The NAACP wrapped up its annual convention in Indianapolis Thursday with its membership energized behind a new leader, a broader mandate and an endowment launched with $2 million from the foundation set up by the late Reginald Lewis.
For the moment, at least, the nation's oldest and largest civil rights group appears to have put behind it the flap over executive director Benjamin Chavis' endorsement of Charlotte as the site for a new football team -- a misstep that turned into a public relations nightmare. Now the decks are cleared for the NAACP to get down to the real business of mapping a workable strategy for black empowerment in the 1990s.
Mr. Chavis' goal for the convention just ended was ambitious: "We plan to refocus the civil rights agenda for America," he said before leaving for Indianapolis last week. When Mr. Chavis took the helm of the organization earlier this year, he stressed the need to confront America's corporate board rooms as well as its crime-ridden streets in the cause of civil rights.
The convention offered evidence that the group's membership is willing to support him on both fronts, but also that a new direction won't be accomplished without some growing pains.
For example, delegates warmly received a speech denouncing racism by Lani Guinier, whose nomination to head the Justice Department's civil rights division was withdrawn by President Clinton after she became the target of congressional conservatives. But NAACP officials had to move quickly to head off a protest by delegates critical of the group's support for gays in the military.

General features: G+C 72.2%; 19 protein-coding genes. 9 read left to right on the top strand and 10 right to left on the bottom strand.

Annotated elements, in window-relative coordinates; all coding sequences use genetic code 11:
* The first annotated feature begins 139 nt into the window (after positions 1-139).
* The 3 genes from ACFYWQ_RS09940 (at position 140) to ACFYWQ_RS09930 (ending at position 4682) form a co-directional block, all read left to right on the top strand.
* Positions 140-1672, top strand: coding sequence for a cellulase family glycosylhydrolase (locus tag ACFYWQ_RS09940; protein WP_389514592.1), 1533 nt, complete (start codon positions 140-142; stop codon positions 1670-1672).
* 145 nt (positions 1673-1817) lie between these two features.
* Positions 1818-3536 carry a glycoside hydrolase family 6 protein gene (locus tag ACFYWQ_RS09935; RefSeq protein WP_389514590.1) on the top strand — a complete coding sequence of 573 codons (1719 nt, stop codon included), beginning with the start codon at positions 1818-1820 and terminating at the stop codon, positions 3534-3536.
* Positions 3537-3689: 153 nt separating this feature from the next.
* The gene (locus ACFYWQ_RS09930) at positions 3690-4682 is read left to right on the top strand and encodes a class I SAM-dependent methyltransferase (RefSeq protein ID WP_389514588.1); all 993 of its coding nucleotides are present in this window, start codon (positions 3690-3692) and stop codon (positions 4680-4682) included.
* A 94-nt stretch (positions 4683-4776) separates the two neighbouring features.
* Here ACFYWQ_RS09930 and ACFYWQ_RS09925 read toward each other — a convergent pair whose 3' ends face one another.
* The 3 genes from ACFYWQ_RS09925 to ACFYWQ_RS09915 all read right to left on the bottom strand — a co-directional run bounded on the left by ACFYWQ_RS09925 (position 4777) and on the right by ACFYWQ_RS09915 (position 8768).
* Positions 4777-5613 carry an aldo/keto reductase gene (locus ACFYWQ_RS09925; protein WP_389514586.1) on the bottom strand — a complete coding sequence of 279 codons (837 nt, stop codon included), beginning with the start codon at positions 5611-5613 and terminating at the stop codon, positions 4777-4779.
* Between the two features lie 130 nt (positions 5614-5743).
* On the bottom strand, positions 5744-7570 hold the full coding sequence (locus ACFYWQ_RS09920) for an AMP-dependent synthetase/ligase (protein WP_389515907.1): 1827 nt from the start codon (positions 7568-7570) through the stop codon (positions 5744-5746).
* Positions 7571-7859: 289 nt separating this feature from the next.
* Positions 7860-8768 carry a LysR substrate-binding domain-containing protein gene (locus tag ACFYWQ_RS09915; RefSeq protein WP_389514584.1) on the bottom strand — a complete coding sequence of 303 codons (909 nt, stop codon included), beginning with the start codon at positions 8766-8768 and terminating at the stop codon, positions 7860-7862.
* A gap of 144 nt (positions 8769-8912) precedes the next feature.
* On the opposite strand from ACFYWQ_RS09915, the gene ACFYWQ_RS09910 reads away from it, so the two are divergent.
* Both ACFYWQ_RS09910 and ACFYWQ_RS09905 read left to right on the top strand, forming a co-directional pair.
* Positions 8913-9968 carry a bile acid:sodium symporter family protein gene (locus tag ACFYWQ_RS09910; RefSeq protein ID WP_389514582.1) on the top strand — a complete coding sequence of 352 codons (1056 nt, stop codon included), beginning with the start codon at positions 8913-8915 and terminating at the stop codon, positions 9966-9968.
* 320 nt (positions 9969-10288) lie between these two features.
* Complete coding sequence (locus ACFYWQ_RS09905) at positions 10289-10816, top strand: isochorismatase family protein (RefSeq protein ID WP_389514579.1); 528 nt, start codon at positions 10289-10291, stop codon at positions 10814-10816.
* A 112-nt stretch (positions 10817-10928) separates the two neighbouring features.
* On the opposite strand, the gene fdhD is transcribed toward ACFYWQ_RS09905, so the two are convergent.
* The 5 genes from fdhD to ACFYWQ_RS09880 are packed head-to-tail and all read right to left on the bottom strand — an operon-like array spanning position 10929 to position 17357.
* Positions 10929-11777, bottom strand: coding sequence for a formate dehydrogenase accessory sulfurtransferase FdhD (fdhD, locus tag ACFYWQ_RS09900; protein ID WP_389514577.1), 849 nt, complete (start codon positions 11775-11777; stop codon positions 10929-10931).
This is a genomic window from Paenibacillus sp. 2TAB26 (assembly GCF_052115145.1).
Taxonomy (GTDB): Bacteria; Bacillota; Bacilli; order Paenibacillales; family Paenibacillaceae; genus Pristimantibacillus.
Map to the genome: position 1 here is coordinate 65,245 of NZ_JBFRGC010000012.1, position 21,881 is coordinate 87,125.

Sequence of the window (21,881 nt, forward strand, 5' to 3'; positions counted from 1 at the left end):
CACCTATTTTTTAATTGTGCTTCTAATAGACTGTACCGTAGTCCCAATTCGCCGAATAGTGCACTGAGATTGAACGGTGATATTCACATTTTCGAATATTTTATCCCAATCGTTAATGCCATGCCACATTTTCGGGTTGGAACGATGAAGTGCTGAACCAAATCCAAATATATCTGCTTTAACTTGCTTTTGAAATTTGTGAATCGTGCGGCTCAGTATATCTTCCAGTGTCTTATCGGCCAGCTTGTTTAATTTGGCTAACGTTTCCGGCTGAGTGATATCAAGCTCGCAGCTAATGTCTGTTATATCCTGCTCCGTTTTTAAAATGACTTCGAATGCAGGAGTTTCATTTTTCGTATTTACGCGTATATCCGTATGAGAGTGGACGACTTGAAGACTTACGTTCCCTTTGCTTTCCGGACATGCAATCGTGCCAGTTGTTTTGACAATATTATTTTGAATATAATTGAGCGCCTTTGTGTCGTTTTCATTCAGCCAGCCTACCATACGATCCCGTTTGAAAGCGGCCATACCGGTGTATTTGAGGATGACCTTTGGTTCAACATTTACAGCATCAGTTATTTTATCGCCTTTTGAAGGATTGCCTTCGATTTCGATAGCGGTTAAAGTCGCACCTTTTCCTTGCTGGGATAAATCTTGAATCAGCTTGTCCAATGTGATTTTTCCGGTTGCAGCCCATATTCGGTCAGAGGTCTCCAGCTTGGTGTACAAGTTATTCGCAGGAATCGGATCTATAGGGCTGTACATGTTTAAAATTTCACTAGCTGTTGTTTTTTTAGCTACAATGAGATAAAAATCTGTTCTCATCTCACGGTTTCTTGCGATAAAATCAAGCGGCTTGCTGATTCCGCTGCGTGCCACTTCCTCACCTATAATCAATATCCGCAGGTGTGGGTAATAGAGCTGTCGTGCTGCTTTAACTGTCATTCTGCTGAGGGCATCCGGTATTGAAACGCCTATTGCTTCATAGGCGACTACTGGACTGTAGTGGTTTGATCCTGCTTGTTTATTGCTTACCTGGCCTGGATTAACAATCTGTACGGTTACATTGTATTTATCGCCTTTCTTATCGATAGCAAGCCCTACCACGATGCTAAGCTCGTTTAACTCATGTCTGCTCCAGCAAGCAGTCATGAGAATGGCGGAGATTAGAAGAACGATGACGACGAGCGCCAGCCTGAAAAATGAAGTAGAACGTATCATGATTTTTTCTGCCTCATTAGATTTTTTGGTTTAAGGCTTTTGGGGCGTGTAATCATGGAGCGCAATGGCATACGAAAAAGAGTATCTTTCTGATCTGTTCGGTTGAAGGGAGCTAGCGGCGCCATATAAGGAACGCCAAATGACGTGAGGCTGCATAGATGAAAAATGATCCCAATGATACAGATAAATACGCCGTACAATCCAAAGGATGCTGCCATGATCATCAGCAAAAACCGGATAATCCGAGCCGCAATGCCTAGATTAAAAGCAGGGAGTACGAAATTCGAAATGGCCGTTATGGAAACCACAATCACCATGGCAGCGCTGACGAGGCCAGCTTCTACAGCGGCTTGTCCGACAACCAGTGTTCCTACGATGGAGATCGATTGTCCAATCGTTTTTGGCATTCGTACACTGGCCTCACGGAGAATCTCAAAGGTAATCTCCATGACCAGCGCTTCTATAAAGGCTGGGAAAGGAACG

Similarly, South African leader Nelson Mandela won a standing ovation for his kickoff speech. But some delegates reportedly were resistant to Mr. Chavis' desire to broaden the group's mandate to include issues affecting Hispanics, American Indians and other minorities.
House Black Caucus chairman Kweisi Mfume, of Baltimore, won plaudits for promoting black economic empowerment as "a logical extension of the civil rights struggle." But when the NAACP actually tried to implement that strategy through its $1 billion "fair-share" agreement with Denny's restaurants, the attempt produced an uproar over what should have been an unrelated matter of black participation in NFL expansion teams.
Still, the most significant thing to come out of the convention may be the recognition that these are growing pains, that the NAACP remains vital and capable of change and that Mr. Chavis is ready to lead it into new, unexplored territory. That's a sign of health, not decline. What we are seeing is a new NAACP coming out in fighting trim.